ML: He was really personable, not like the usual perception of him at all. Before I met him I remember hearing about what a nightmare he’d been in the early days and later he actually showed me some video tapes of him on stage that were less than flattering. He’d be breaking a bottle over somebody’s head from about one foot away, watching this and going: “Aw, I can’t believe I did that!” I first met him at a fIREHOSE show at the Whiskey in LA, when he was staying at his mom’s down the street. Halfway through the show Steve, fIREHOSE’s sound man, noticed that he’d turned up so I went over and introduced myself. I did that whole thing: “It embarrasses me to say this, but I hope I’m not bothering you. Your music’s everything to me." He said: “Are you ever in London? Here’s my phone number, man. Let’s meet up and go get something to eat." So I came over a month later and was staying in Shepherd’s Bush, literally five minutes from his house. I called him and he said: “Hey man, how are you? Look, I’m going out for a run, but when I’m done I’ll drop by." And sure enough, there he was in his sweats, which isn’t an image people usually associate with him. I got to know him for several years after that, and saw him go through hard times, but he was one of the all-time greats in my opinion. He’s one of those songwriters and singers that everybody [should] know about. His music probably touched me more deeply than anything I’ve ever listened to.
He’s one of many close music industry friendships you’ve made over the years, alongside Greg Dulli and Josh Homme. Josh once said that he thinks you’re “an outsider on purpose” and “the meanest nice guy” he’s ever known. Do you understand what he means?
ML: [Grinning softly] I do, yeah. I do.
And of course Josh played guitar in Screaming Trees for a while…
ML: He made it tolerable for me, for four years or however long he played with the Trees. I always knew he was being highly under-utilised, which of course he knew also. But I just wanted him around me because I just totally loved being around him. And I still do.
Any plans to make another Gutter Twins album with Greg?
ML: At some point, yeah. Right now we’re both wrapped up in other stuff. But hopefully it’ll happen again before we’re 60!
You’re often portrayed as a lone wolf, but your recorded work suggests the opposite. You’re actually a serial collaborator. Are you always inundated with offers?
ML: No, there’ll be periods of time when I’m asked to do things a lot and periods when I’m not asked to do anything. It’s funny, because I recently said: “Y’know, I’m done doing stuff with other people." I think it’s because somebody had asked me to do something, then come back and asked me to do something extra on top of it. So I said that’s it. I was working in Josh’s studio with a songwriter called Duke Garwood. I was totally psyched about the record we were making together, so it wasn’t in regards to that that I said it. But it was while we were doing that I stopped and did a couple of things for other people, so I told the studio guy I wasn’t going to do anything else. Then two days later Josh phones up - “Hey man, I’ve got this thing…” – and I ended up working with him again. The trouble is I can’t really say no to people!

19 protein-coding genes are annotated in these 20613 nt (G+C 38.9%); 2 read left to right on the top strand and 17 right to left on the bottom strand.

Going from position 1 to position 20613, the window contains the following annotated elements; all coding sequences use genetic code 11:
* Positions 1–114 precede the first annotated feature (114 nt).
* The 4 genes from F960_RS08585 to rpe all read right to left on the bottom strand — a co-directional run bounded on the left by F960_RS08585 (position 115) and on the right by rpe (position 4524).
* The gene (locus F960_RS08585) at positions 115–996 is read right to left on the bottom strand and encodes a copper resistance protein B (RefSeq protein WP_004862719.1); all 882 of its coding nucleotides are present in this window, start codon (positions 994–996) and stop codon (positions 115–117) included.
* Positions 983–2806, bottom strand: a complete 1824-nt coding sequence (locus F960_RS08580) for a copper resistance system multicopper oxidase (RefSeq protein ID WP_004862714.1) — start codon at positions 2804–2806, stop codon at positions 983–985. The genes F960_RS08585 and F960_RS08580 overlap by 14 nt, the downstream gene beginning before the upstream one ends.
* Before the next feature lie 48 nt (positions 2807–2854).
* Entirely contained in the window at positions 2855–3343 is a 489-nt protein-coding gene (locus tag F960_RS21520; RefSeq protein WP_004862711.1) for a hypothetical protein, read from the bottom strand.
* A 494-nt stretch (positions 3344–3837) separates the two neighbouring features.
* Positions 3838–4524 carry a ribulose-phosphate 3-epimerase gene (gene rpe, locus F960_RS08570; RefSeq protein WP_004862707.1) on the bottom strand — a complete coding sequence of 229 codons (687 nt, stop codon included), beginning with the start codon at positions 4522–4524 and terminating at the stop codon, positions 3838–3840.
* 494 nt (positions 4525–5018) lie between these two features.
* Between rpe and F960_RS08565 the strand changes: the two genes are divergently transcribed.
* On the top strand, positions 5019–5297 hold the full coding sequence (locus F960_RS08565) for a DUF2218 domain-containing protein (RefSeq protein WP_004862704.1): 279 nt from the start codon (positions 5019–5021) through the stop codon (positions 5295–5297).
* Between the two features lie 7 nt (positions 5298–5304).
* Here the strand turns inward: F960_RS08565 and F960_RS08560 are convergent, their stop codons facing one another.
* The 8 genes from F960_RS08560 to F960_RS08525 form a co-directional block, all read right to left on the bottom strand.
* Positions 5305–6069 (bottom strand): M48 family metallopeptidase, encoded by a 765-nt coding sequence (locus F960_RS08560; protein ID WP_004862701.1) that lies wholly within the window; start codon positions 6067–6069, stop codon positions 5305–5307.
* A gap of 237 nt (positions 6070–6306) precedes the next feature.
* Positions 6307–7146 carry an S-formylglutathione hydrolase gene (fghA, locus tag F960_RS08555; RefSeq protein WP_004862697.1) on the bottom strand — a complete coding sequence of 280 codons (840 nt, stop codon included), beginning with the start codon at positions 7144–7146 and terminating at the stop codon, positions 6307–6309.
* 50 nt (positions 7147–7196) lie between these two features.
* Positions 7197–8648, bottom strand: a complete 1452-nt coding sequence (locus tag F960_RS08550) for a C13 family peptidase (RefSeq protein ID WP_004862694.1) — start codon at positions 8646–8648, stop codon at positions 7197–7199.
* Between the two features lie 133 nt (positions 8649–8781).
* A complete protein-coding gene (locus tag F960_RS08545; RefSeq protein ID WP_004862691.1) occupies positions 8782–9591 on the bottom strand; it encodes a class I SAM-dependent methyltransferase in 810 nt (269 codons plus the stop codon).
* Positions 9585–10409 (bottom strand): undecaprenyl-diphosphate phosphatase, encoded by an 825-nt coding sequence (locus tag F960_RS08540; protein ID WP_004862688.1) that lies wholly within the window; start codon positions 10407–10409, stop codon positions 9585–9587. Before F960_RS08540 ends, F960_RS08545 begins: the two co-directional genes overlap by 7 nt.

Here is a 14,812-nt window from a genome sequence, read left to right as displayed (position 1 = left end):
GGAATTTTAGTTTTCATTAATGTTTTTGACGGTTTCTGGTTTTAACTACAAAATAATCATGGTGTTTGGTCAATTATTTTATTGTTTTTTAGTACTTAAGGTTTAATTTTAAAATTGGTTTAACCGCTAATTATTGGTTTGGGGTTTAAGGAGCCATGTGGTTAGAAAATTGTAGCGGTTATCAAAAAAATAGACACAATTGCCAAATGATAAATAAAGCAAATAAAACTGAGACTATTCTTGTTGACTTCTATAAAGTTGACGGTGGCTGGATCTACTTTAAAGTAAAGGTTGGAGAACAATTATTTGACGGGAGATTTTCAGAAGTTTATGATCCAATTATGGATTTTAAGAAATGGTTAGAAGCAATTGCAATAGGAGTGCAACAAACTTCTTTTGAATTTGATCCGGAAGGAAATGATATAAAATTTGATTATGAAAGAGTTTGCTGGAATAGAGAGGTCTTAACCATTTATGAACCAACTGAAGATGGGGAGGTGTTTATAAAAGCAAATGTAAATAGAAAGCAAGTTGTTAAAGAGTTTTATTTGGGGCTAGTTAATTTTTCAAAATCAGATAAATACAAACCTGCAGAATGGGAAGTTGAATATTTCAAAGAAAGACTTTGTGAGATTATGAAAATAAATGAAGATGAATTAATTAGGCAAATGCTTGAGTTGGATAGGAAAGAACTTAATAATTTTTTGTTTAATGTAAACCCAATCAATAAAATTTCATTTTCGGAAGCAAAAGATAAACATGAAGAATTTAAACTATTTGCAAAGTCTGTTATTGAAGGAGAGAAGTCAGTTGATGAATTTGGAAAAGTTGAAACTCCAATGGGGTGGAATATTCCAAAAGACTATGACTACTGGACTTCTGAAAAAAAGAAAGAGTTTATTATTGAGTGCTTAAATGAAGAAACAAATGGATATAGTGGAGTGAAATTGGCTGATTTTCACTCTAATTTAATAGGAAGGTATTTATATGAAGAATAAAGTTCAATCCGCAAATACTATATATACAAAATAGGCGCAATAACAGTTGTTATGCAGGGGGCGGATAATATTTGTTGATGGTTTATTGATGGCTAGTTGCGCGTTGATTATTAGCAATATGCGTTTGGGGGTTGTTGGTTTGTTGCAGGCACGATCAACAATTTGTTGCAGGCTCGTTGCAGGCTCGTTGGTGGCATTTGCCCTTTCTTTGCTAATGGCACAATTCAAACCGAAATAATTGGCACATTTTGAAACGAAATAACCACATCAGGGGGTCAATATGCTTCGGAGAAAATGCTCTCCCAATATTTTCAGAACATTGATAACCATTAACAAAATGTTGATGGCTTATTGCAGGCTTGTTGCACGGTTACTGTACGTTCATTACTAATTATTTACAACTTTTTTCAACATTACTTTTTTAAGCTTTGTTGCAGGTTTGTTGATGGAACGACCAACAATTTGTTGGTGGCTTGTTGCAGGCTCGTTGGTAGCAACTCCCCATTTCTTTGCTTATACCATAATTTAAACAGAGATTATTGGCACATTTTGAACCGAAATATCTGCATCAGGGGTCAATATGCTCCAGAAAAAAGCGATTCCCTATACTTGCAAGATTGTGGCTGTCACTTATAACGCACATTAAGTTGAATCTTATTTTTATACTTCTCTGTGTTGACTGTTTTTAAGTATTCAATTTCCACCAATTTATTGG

So what do you look for in a collaborator?
ML: The thing I always look for is: is it something I can do? Is it so far out the box that it’s ridiculous or do I just like it? Usually the criteria is: am I going to enjoy this? Do I like what they’re doing? Do they want me to be involved? And almost always it’s, “Yeah, I can do that”. There are times when I logistically can’t do stuff because maybe I’m on the road or doing something else, but almost always I say yes. I really don’t like turning people down!
Will there be another record with Isobel Campbell?
ML: I don’t think so. You’ll have to ask her, but I think we’re done. We’ve done so many in such a short period of time, which was way more fruitful than I ever thought.
And you got better with each album…
ML: I agree. I mean, I really love the first and second ones, but when I first heard the songs for Hawk  I thought, ‘These are really good.' And that’s a testament to her talent and songwriting ability. She really knows what she wants. I loved the experience of playing with Isobel and I love her to death, but I can’t really envision us making another record together.
How do you go about inhabiting someone else’s songs?
ML: Well, that’s my goal really – how to turn something you see on paper into something real. There was this Tim Buckley tribute record several years ago and I was hell bent on doing 'Moulin Rouge'. You know that song? [Laughter] It’s one of the most out-there songs ever. But of course I couldn’t do it because I was out of town, but that’s the kind of thing I look for.
What records would you save from a burning house?
ML: Son House’s records are important. He’s still the best singer I’ve ever seen. I have a video tape of him sitting on a chair and singing, from some TV show, which is incredible in its power. And I’d save all of my Gun Club records and definitely my John Cale collection. He’s probably my favourite singer. I just love the way his voice sounds, it’s so expressive and full of melancholy. He does an amazing version of Nico’s 'Frozen Warnings' that’ll give you the chills. And of course his own solo stuff is all the shit. I actually attempted to get John Cale to produce Bubblegum, but it didn’t work out. Now there’s another collaboration I’d still like to happen.
Blues Funeral is out now on 4AD